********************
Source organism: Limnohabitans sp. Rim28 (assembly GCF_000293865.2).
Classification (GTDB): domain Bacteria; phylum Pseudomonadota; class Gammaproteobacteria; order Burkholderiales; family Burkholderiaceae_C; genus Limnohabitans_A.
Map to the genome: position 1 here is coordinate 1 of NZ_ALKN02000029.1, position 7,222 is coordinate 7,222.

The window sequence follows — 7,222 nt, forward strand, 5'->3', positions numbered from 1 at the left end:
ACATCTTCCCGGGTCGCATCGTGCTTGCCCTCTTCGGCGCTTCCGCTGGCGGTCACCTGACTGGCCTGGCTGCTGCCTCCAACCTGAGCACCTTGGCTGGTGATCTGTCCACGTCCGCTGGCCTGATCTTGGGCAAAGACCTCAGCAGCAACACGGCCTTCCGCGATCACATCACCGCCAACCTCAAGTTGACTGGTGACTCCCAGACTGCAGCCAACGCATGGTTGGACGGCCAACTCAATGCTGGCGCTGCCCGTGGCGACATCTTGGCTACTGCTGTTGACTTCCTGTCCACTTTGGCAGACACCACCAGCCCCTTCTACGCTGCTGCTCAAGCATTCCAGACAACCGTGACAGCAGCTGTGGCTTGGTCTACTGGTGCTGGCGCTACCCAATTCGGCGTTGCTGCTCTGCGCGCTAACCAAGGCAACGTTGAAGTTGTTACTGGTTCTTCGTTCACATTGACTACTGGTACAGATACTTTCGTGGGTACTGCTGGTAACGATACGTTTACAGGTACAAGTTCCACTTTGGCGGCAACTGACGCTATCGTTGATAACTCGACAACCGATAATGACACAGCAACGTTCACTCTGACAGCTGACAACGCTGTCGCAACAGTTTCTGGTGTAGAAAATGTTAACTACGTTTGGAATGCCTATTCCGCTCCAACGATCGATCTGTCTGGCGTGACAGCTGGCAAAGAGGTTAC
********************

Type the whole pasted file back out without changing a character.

Source organism: Limnohabitans sp. Rim28 (assembly GCF_000293865.2).
Classification (GTDB): domain Bacteria; phylum Pseudomonadota; class Gammaproteobacteria; order Burkholderiales; family Burkholderiaceae_C; genus Limnohabitans_A.
Map to the genome: position 1 here is coordinate 1 of NZ_ALKN02000029.1, position 7,222 is coordinate 7,222.

The window sequence follows — 7,222 nt, forward strand, 5'->3', positions numbered from 1 at the left end:
ACATCTTCCCGGGTCGCATCGTGCTTGCCCTCTTCGGCGCTTCCGCTGGCGGTCACCTGACTGGCCTGGCTGCTGCCTCCAACCTGAGCACCTTGGCTGGTGATCTGTCCACGTCCGCTGGCCTGATCTTGGGCAAAGACCTCAGCAGCAACACGGCCTTCCGCGATCACATCACCGCCAACCTCAAGTTGACTGGTGACTCCCAGACTGCAGCCAACGCATGGTTGGACGGCCAACTCAATGCTGGCGCTGCCCGTGGCGACATCTTGGCTACTGCTGTTGACTTCCTGTCCACTTTGGCAGACACCACCAGCCCCTTCTACGCTGCTGCTCAAGCATTCCAGACAACCGTGACAGCAGCTGTGGCTTGGTCTACTGGTGCTGGCGCTACCCAATTCGGCGTTGCTGCTCTGCGCGCTAACCAAGGCAACGTTGAAGTTGTTACTGGTTCTTCGTTCACATTGACTACTGGTACAGATACTTTCGTGGGTACTGCTGGTAACGATACGTTTACAGGTACAAGTTCCACTTTGGCGGCAACTGACGCTATCGTTGATAACTCGACAACCGATAATGACACAGCAACGTTCACTCTGACAGCTGACAACGCTGTCGCAACAGTTTCTGGTGTAGAAAATGTTAACTACGTTTGGAATGCCTATTCCGCTCCAACGATCGATCTGTCTGGCGTGACAGCTGGCAAAGAGGTTAC